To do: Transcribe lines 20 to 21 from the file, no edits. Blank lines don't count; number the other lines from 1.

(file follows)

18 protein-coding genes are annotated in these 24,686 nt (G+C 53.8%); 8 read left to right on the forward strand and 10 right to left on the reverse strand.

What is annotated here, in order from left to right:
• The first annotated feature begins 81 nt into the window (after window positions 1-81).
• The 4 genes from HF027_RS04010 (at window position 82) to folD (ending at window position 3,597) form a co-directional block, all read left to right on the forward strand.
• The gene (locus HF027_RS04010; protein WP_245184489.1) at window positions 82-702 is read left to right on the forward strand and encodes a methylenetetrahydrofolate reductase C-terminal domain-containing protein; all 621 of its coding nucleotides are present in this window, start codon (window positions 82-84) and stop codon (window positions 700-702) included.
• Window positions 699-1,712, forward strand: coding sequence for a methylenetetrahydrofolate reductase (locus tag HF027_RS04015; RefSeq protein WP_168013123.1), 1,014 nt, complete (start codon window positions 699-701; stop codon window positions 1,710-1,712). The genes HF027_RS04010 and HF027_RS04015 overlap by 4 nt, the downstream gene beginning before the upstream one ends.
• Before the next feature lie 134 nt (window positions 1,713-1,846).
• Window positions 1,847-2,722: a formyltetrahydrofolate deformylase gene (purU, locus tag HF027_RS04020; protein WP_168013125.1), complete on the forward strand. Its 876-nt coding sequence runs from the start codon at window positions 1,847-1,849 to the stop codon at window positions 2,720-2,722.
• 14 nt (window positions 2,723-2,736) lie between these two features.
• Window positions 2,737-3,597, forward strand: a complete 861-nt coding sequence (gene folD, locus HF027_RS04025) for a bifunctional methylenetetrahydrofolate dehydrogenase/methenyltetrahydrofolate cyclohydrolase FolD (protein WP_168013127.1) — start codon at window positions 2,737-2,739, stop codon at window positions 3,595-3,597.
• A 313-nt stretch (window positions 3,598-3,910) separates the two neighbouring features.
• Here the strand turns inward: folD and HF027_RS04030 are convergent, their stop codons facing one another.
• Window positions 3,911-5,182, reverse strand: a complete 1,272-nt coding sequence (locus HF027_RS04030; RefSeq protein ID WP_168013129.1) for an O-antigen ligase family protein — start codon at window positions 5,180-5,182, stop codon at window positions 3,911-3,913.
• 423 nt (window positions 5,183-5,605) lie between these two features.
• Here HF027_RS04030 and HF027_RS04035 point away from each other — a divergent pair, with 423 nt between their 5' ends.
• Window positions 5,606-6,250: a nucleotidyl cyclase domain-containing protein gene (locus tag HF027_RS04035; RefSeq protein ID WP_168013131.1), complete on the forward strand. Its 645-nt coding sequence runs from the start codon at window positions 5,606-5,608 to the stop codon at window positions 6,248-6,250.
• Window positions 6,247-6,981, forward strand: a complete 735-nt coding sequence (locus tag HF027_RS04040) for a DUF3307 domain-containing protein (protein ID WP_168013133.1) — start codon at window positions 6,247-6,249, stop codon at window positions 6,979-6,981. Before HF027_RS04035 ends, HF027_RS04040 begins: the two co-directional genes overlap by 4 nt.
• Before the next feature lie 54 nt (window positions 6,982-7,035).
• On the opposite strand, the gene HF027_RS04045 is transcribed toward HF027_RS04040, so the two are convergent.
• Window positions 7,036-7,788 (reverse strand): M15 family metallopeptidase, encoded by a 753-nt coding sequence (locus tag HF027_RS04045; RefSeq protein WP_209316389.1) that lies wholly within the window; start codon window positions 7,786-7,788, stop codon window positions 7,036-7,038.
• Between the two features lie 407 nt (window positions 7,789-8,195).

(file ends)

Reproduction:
• Window positions 7,036-7,788 (reverse strand): M15 family metallopeptidase, encoded by a 753-nt coding sequence (locus tag HF027_RS04045; RefSeq protein WP_209316389.1) that lies wholly within the window; start codon window positions 7,786-7,788, stop codon window positions 7,036-7,038.
• Between the two features lie 407 nt (window positions 7,789-8,195).